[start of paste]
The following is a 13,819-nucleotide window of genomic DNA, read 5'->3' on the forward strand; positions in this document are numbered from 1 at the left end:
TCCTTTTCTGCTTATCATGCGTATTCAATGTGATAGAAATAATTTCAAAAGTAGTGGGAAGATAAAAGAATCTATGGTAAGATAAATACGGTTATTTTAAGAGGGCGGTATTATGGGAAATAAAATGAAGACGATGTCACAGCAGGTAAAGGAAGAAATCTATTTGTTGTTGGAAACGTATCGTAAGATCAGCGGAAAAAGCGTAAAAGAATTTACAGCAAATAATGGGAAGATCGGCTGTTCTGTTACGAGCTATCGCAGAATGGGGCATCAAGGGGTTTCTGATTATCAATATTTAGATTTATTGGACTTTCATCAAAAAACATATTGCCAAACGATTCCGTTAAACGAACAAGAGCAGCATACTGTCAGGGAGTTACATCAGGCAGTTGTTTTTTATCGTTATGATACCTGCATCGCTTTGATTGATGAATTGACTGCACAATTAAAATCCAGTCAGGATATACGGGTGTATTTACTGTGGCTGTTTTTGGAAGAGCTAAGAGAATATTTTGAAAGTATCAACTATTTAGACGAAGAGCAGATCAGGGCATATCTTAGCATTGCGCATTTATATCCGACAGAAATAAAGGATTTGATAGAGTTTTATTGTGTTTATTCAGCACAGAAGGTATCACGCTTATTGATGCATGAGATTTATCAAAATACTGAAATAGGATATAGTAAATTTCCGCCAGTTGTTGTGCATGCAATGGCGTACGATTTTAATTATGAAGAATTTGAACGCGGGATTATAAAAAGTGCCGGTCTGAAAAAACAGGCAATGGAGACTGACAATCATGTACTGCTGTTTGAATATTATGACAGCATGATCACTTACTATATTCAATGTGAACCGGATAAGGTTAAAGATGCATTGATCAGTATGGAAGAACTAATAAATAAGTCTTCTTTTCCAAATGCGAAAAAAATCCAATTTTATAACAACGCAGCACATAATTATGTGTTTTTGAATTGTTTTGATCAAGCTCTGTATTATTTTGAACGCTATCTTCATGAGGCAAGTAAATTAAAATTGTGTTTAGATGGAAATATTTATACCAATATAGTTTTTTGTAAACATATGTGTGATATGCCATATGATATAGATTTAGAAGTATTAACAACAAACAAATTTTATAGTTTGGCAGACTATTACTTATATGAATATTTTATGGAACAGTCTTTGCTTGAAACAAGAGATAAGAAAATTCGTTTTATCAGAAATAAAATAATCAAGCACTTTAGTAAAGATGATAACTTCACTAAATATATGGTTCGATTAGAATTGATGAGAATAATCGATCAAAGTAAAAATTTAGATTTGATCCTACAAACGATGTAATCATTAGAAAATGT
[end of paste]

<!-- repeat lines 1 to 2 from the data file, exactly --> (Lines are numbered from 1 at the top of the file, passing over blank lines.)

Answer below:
The following is a 13,819-nucleotide window of genomic DNA, read 5'->3' on the forward strand; positions in this document are numbered from 1 at the left end:
TCCTTTTCTGCTTATCATGCGTATTCAATGTGATAGAAATAATTTCAAAAGTAGTGGGAAGATAAAAGAATCTATGGTAAGATAAATACGGTTATTTTAAGAGGGCGGTATTATGGGAAATAAAATGAAGACGATGTCACAGCAGGTAAAGGAAGAAATCTATTTGTTGTTGGAAACGTATCGTAAGATCAGCGGAAAAAGCGTAAAAGAATTTACAGCAAATAATGGGAAGATCGGCTGTTCTGTTACGAGCTATCGCAGAATGGGGCATCAAGGGGTTTCTGATTATCAATATTTAGATTTATTGGACTTTCATCAAAAAACATATTGCCAAACGATTCCGTTAAACGAACAAGAGCAGCATACTGTCAGGGAGTTACATCAGGCAGTTGTTTTTTATCGTTATGATACCTGCATCGCTTTGATTGATGAATTGACTGCACAATTAAAATCCAGTCAGGATATACGGGTGTATTTACTGTGGCTGTTTTTGGAAGAGCTAAGAGAATATTTTGAAAGTATCAACTATTTAGACGAAGAGCAGATCAGGGCATATCTTAGCATTGCGCATTTATATCCGACAGAAATAAAGGATTTGATAGAGTTTTATTGTGTTTATTCAGCACAGAAGGTATCACGCTTATTGATGCATGAGATTTATCAAAATACTGAAATAGGATATAGTAAATTTCCGCCAGTTGTTGTGCATGCAATGGCGTACGATTTTAATTATGAAGAATTTGAACGCGGGATTATAAAAAGTGCCGGTCTGAAAAAACAGGCAATGGAGACTGACAATCATGTACTGCTGTTTGAATATTATGACAGCATGATCACTTACTATATTCAATGTGAACCGGATAAGGTTAAAGATGCATTGATCAGTATGGAAGAACTAATAAATAAGTCTTCTTTTCCAAATGCGAAAAAAATCCAATTTTATAACAACGCAGCACATAATTATGTGTTTTTGAATTGTTTTGATCAAGCTCTGTATTATTTTGAACGCTATCTTCATGAGGCAAGTAAATTAAAATTGTGTTTAGATGGAAATATTTATACCAATATAGTTTTTTGTAAACATATGTGTGATATGCCATATGATATAGATTTAGAAGTATTAACAACAAACAAATTTTATAGTTTGGCAGACTATTACTTATATGAATATTTTATGGAACAGTCTTTGCTTGAAACAAGAGATAAGAAAATTCGTTTTATCAGAAATAAAATAATCAAGCACTTTAGTAAAGATGATAACTTCACTAAATATATGGTTCGATTAGAATTGATGAGAATAATCGATCAAAGTAAAAATTTAGATTTGATCCTACAAACGATGTAATCATTAGAAAATGT